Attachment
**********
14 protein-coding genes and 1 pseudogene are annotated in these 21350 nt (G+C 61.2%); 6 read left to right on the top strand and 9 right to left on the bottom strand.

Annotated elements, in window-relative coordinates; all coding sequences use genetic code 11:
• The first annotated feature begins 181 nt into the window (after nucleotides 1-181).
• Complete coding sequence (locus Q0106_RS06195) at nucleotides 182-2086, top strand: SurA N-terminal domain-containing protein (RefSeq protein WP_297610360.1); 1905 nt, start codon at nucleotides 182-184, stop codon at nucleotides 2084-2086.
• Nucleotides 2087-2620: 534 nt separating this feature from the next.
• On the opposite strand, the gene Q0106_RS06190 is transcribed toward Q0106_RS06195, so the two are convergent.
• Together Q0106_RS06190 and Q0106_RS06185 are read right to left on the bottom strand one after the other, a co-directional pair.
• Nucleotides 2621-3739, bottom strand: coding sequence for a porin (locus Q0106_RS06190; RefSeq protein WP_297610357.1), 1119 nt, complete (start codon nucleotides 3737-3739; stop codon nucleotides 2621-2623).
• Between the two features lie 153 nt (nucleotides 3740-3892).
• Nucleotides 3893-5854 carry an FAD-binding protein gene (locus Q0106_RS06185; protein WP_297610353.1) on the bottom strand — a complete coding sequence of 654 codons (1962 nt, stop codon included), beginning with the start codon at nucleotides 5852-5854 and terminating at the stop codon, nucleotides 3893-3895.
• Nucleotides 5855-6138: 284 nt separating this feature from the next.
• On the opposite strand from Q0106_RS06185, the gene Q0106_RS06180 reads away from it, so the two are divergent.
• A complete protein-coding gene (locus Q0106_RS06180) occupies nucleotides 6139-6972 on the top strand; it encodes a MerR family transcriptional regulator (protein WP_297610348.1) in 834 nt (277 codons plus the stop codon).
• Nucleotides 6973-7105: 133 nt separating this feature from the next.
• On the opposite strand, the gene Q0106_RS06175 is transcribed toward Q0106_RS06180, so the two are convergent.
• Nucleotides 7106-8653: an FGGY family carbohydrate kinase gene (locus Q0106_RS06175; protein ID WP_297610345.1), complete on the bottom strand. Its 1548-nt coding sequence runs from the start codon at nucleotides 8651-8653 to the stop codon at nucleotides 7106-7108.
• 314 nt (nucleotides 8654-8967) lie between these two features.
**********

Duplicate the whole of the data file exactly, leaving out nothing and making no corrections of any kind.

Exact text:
14 protein-coding genes and 1 pseudogene are annotated in these 21350 nt (G+C 61.2%); 6 read left to right on the top strand and 9 right to left on the bottom strand.

Annotated elements, in window-relative coordinates; all coding sequences use genetic code 11:
• The first annotated feature begins 181 nt into the window (after nucleotides 1-181).
• Complete coding sequence (locus Q0106_RS06195) at nucleotides 182-2086, top strand: SurA N-terminal domain-containing protein (RefSeq protein WP_297610360.1); 1905 nt, start codon at nucleotides 182-184, stop codon at nucleotides 2084-2086.
• Nucleotides 2087-2620: 534 nt separating this feature from the next.
• On the opposite strand, the gene Q0106_RS06190 is transcribed toward Q0106_RS06195, so the two are convergent.
• Together Q0106_RS06190 and Q0106_RS06185 are read right to left on the bottom strand one after the other, a co-directional pair.
• Nucleotides 2621-3739, bottom strand: coding sequence for a porin (locus Q0106_RS06190; RefSeq protein WP_297610357.1), 1119 nt, complete (start codon nucleotides 3737-3739; stop codon nucleotides 2621-2623).
• Between the two features lie 153 nt (nucleotides 3740-3892).
• Nucleotides 3893-5854 carry an FAD-binding protein gene (locus Q0106_RS06185; protein WP_297610353.1) on the bottom strand — a complete coding sequence of 654 codons (1962 nt, stop codon included), beginning with the start codon at nucleotides 5852-5854 and terminating at the stop codon, nucleotides 3893-3895.
• Nucleotides 5855-6138: 284 nt separating this feature from the next.
• On the opposite strand from Q0106_RS06185, the gene Q0106_RS06180 reads away from it, so the two are divergent.
• A complete protein-coding gene (locus Q0106_RS06180) occupies nucleotides 6139-6972 on the top strand; it encodes a MerR family transcriptional regulator (protein WP_297610348.1) in 834 nt (277 codons plus the stop codon).
• Nucleotides 6973-7105: 133 nt separating this feature from the next.
• On the opposite strand, the gene Q0106_RS06175 is transcribed toward Q0106_RS06180, so the two are convergent.
• Nucleotides 7106-8653: an FGGY family carbohydrate kinase gene (locus Q0106_RS06175; protein ID WP_297610345.1), complete on the bottom strand. Its 1548-nt coding sequence runs from the start codon at nucleotides 8651-8653 to the stop codon at nucleotides 7106-7108.
• 314 nt (nucleotides 8654-8967) lie between these two features.